in reply to Perl source safe get by label failure

a problem, but no code backing it up. that's a tough problem to solve. okay, without the code, i can give you help on debugging skills, because you're going to have to do them yourself. here's a partial list:

if you're still stumped, post the code here. some of us may have the (mis)forture of working with sourcesafe. but first, read jeffa's How (Not) To Ask A Question

~Particle *accelerates*

  • Comment on Re: Perl source safe get by label failure

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Re: Re: Perl source safe get by label failure
by mgibian (Acolyte) on Aug 26, 2003 at 17:16 UTC
    The code I'm using comes in two parts. The general function for running source safe commands is:
    sub PerformSS { my $self = shift; my ($cmdArg) = @_; my $cmd = "ss " . $cmdArg; my $status = 0; if ($self->doSS) { $status = system("$cmd 1>>$errorfile 2>&1"); $self->checkError($status, "PerformSS $cmd failed $status $!"); $self->trace("--- completed $cmd ---\n"); } else { $self->trace("--- PerformSS did not $cmd ---\n"); } return $status; }

    The call I am trying to use to fetch by label from source safe is:
    $status = $self->PerformSS("get \$/project -R -I-Y -V\"$label\"" +);

    Note that checkError issues the error message and some addition supporting information if $status is not zero.

    On the other hand, the following code works just fine, which is why I had omitted the code in my original posting. The question I have is still... is there something special or different about how the fetch by label returns?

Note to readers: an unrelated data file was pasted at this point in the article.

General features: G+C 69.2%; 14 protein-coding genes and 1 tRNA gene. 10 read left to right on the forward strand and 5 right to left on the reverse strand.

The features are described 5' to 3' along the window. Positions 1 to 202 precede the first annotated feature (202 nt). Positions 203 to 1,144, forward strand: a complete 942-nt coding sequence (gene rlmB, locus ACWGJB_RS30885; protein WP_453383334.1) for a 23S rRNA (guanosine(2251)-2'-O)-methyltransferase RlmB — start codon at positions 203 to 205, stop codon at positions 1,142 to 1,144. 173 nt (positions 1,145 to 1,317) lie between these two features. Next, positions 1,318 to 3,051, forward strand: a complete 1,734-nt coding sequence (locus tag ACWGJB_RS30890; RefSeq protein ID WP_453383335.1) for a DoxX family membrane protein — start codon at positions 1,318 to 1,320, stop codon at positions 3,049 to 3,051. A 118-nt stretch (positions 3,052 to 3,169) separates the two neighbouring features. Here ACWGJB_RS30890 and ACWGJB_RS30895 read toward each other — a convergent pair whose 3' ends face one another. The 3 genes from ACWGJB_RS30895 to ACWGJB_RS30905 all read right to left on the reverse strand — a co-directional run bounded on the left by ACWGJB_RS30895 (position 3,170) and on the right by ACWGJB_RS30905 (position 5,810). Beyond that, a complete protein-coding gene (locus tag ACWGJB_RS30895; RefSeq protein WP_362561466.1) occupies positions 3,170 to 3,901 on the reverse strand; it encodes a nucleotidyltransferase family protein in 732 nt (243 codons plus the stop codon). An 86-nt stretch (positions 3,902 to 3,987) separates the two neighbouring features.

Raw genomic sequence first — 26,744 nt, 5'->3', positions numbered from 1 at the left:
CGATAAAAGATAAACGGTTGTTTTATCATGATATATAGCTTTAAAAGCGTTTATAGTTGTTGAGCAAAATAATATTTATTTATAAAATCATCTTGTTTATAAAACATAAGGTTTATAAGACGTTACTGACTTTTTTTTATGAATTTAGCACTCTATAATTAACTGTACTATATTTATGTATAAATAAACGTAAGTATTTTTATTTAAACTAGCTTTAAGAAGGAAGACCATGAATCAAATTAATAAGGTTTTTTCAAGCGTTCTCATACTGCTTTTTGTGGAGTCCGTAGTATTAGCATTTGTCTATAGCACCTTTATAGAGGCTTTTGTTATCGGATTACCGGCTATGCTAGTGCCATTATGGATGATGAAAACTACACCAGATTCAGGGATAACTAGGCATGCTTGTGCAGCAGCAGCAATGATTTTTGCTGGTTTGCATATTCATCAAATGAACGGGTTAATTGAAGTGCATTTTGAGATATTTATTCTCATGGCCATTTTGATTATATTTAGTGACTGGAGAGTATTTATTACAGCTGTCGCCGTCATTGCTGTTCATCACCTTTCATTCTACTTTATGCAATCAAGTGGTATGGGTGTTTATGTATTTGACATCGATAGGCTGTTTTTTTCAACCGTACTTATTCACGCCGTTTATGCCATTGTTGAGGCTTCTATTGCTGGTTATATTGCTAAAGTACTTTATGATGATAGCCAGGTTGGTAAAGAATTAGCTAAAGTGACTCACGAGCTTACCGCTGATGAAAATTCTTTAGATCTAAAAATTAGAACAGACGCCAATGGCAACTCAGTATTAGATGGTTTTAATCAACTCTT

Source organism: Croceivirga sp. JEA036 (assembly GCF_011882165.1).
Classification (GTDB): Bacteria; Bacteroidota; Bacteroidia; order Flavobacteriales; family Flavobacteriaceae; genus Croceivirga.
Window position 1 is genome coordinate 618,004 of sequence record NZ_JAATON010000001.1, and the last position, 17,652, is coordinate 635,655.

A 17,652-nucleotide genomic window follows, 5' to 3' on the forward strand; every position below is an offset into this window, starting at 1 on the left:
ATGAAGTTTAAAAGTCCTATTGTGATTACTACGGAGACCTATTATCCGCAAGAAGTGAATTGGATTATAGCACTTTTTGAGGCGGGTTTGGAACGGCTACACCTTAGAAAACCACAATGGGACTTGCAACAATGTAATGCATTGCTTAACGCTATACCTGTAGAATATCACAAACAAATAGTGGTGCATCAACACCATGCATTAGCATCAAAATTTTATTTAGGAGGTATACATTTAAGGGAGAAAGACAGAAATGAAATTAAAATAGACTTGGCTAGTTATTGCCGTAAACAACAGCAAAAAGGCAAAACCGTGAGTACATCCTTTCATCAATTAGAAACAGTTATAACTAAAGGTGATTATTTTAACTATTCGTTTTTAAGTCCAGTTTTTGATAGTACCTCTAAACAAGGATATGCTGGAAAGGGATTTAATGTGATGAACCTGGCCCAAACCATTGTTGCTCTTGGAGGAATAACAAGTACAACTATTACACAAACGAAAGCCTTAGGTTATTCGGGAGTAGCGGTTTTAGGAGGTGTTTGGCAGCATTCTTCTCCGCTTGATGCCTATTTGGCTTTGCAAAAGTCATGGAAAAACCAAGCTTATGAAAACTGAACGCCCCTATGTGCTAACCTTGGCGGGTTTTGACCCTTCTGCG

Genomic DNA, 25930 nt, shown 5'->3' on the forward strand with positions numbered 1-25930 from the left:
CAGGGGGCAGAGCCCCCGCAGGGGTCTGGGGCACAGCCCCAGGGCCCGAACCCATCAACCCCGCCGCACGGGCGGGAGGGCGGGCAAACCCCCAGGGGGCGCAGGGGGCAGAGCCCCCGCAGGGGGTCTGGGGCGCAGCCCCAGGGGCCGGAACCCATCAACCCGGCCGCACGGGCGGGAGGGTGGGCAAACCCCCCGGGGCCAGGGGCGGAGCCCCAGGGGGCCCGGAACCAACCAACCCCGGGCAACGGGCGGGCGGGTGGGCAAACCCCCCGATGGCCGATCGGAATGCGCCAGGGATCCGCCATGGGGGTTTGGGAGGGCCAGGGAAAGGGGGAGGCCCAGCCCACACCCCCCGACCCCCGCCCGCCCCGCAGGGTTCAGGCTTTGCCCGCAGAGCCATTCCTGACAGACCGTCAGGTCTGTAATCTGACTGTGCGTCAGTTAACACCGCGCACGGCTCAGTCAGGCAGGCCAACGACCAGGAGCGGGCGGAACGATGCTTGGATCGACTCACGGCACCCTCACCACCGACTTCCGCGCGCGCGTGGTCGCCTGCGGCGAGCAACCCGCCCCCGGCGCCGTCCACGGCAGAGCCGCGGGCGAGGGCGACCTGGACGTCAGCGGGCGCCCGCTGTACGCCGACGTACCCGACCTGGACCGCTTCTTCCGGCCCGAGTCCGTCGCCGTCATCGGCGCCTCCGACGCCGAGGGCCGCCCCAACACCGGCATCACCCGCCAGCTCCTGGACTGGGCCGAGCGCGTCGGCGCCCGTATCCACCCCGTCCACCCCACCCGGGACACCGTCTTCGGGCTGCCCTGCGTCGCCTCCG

$status = $self->PerformSS("get \$/project -R -I-Y");

      well, it's been a long time since i've used vss, i must admit. i've used pvcs vm for seven years, and am now implementing a merant dimensions infrastructure. i've been doing conversions from vss, but i don't know specifics on fetch by label.

      i can, however, help you modify your PerformSS subroutine to make it safer, and more robust. using IPC::Run will give you better control over std(in|out|err). passing system a list instead of a scalar will make the subroutine safer. here's an example:

      #!/usr/bin/perl use strict; use warnings; $|++; use IPC::Run qw/run timeout/; sub PerformSS { my( $self, @cmdArgs )= @_; my $status; $self->trace("--- PerformSS did not $cmd ---\n") unless $self->doSS; $status= run ( 'ss', @cmdArgs ) => \my( $in, $out, $err ) => timeout(10); $self->checkError($status => <<ERROR }; PerformSS $cmd failed: status: $status stdout: $out stderr: $err ERROR $self->trace("--- completed $cmd ---\n"); return ( $status, $out, $err ); } my @result= $self->PerformSS( 'get' => '$/project', '-R', '-I-Y', qq{-V"$label"} );


      • this code is untested, but it's passed my in-head compiler.
      • i've taken the liberty of formatting it the way i code, including fat commas, uncuddled braces, spacing, parameter passing methods, etc.
      • i've also changed both the input and output to the PerformSS method. it expects a list as input, to secure the system command (via IPC::Run,) and it returns a list including the status, stdout, and stderr for the caller to handle (if it needs it.)
      • this info is no longer written to an errorfile--an errorfile that was already a package global, anyway, so there's one less use of a global var, which is considered (by some) a Good Thing, especially in OO code like yours.

      your mileage may vary, but IPC::Run is a powerful module that i use in all my automation when i'm working beyone the capabilities of system and qx{}.

      to diagnose the vss errors, i suggest you create a small script (like this one) that uses IPC::Run to test both methods, and inspect the results carefully. you'll have to find a vss forum for more expert help. perhaps has a forum for that?

      ~Particle *accelerates*